Thursday, May 27, 2010

Nearly $80 million in high-speed rail funds delivered to states


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The U.S. Department of Transportation said that nearly $80 million in grants have been delivered to states as part of President Obama's historic high-speed and intercity passenger rail program. These grants will go toward the development of a brand new Recovery Act funded high-speed rail system in Florida as well as critical upgrades to existing passenger rail service throughout the country.

"Delivering these funds is an important step forward in our efforts to upgrade and transform America's transportation system, while spurring economic activity and creating jobs here at home," said Vice President Joe Biden. "Our unprecedented investment in high-speed and intercity passenger rail is not only going to provide real environmental benefits and greater convenience for travelers, but also long-term economic development for communities across the country."

"The President's vision for high-speed rail will forever change the way Americans travel by offering new transportation options," said Transportation Secretary Ray LaHood.  "The grants released today are merely the very beginning of many more to follow."

The $80 million in funding will benefit projects in many regions of the country, including:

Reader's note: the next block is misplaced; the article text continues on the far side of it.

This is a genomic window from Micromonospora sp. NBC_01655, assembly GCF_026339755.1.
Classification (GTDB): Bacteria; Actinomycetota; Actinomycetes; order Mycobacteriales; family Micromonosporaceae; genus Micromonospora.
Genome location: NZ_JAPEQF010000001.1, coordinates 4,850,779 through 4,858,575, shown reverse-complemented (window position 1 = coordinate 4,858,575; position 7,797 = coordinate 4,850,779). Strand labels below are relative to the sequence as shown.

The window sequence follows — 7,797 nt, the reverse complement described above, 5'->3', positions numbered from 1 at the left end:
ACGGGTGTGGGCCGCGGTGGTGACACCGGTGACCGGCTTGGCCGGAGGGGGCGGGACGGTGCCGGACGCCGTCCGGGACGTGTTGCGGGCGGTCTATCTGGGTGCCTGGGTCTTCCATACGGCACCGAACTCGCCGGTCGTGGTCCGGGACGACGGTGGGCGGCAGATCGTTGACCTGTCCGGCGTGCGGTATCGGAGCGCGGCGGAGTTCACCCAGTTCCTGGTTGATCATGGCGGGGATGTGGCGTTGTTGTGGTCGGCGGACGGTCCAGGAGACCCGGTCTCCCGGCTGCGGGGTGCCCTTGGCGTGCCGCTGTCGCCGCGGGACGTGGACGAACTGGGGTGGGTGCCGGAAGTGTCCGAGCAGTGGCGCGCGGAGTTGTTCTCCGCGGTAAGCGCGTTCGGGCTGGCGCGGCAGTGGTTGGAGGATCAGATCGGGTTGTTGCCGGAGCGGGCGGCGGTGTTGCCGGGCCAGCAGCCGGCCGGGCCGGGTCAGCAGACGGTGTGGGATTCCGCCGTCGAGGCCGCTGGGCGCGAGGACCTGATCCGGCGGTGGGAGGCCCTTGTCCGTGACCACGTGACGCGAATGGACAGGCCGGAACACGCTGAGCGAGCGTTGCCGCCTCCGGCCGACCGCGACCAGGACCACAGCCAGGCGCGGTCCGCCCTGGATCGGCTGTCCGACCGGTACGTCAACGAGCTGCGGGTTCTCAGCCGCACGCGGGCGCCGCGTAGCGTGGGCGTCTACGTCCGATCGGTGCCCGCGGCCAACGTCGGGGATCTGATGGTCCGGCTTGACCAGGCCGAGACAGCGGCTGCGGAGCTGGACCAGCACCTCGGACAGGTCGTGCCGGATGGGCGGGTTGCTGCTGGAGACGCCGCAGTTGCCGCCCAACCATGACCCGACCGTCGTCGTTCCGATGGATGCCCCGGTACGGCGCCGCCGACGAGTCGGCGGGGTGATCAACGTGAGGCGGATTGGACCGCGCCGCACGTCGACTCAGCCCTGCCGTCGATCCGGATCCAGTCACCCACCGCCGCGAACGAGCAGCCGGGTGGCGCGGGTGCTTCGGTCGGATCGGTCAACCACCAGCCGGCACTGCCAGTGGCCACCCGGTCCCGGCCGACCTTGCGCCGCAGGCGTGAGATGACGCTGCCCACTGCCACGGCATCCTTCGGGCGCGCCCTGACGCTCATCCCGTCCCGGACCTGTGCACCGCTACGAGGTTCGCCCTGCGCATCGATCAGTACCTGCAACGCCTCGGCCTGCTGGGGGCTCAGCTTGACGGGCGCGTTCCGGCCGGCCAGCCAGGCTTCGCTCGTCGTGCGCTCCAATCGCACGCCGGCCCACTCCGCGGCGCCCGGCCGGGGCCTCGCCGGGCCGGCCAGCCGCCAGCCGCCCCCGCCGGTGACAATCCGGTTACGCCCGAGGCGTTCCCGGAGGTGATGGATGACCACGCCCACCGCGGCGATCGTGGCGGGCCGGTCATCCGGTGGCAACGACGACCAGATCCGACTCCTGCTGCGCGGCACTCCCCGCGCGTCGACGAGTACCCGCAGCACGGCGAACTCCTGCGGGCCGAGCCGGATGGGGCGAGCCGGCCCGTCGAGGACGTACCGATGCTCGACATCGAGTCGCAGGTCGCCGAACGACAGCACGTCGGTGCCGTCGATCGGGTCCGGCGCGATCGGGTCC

• $66,600,000 for program management and preliminary engineering on the planned 168-mph high-speed rail service between Tampa and Orlando, Florida. This project will create jobs and generate economic activity as 84 miles of track are constructed, stations are built or enhanced, and equipment is purchased. Along with California, Florida was the only state to submit plans to the Department of Transportation to create a brand new, high-speed rail line.

• $6,200,000 for track relocation work in California on the Capitol Corridor which will help bring about fewer delays and faster travel times along a route that connects San Francisco and Sacramento, the state capital.

• $5,700,000 for environmental assessments of planned new stations on the route between Milwaukee and Madison, Wis., that will host passenger rail service operating at speeds up to 110 mph.

• $1,000,000 for planning projects to improve service on the Empire Corridor in New York state. The 468-mile Empire Corridor connects all of New York's largest cities. The near-term vision for the corridor is to increase passenger train speeds to 110 mph.

• $100,000 for the creation of the first-ever rail plan for the state of New Mexico. This plan will help the state create a blueprint for passenger rail development that will eventually link major cities in the Southwest.

The President's $8 -billion down payment for high-speed rail, which was set in motion through a long-term plan announced in April 2009, is expected to create or save tens of thousands of jobs over time in areas like track-laying, manufacturing, planning, engineering, and rail maintenance and operations.  The majority of the President's Recovery Act passenger rail funding will go toward developing new, large-scale high-speed rail programs.

In addition to the $8 billion in Recovery Act funding, the Administration proposes a minimum $1 billion a year for five years in the federal budget to jump-start this multi-decade effort. Congress funded this program above and beyond the President's initial request and allocated $2.5 billion for Fiscal Year 2010.

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